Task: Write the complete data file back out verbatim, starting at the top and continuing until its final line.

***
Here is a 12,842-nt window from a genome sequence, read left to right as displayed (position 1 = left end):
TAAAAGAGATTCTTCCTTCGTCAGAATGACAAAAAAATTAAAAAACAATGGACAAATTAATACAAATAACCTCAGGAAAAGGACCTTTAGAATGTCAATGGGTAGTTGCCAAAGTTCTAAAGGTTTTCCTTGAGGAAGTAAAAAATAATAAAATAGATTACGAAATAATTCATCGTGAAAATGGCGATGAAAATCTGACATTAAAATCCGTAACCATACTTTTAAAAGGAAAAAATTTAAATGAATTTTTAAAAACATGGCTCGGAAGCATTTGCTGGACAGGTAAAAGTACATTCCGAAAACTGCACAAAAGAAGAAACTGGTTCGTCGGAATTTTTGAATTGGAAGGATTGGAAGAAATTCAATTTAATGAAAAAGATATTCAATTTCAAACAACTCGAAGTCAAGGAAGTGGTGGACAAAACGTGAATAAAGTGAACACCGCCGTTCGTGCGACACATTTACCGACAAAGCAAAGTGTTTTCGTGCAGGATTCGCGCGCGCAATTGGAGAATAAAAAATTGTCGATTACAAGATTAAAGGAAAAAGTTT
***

Here is a 12,842-nt window from a genome sequence, read left to right as displayed (position 1 = left end):
TAAAAGAGATTCTTCCTTCGTCAGAATGACAAAAAAATTAAAAAACAATGGACAAATTAATACAAATAACCTCAGGAAAAGGACCTTTAGAATGTCAATGGGTAGTTGCCAAAGTTCTAAAGGTTTTCCTTGAGGAAGTAAAAAATAATAAAATAGATTACGAAATAATTCATCGTGAAAATGGCGATGAAAATCTGACATTAAAATCCGTAACCATACTTTTAAAAGGAAAAAATTTAAATGAATTTTTAAAAACATGGCTCGGAAGCATTTGCTGGACAGGTAAAAGTACATTCCGAAAACTGCACAAAAGAAGAAACTGGTTCGTCGGAATTTTTGAATTGGAAGGATTGGAAGAAATTCAATTTAATGAAAAAGATATTCAATTTCAAACAACTCGAAGTCAAGGAAGTGGTGGACAAAACGTGAATAAAGTGAACACCGCCGTTCGTGCGACACATTTACCGACAAAGCAAAGTGTTTTCGTGCAGGATTCGCGCGCGCAATTGGAGAATAAAAAATTGTCGATTACAAGATTAAAGGAAAAAGTTT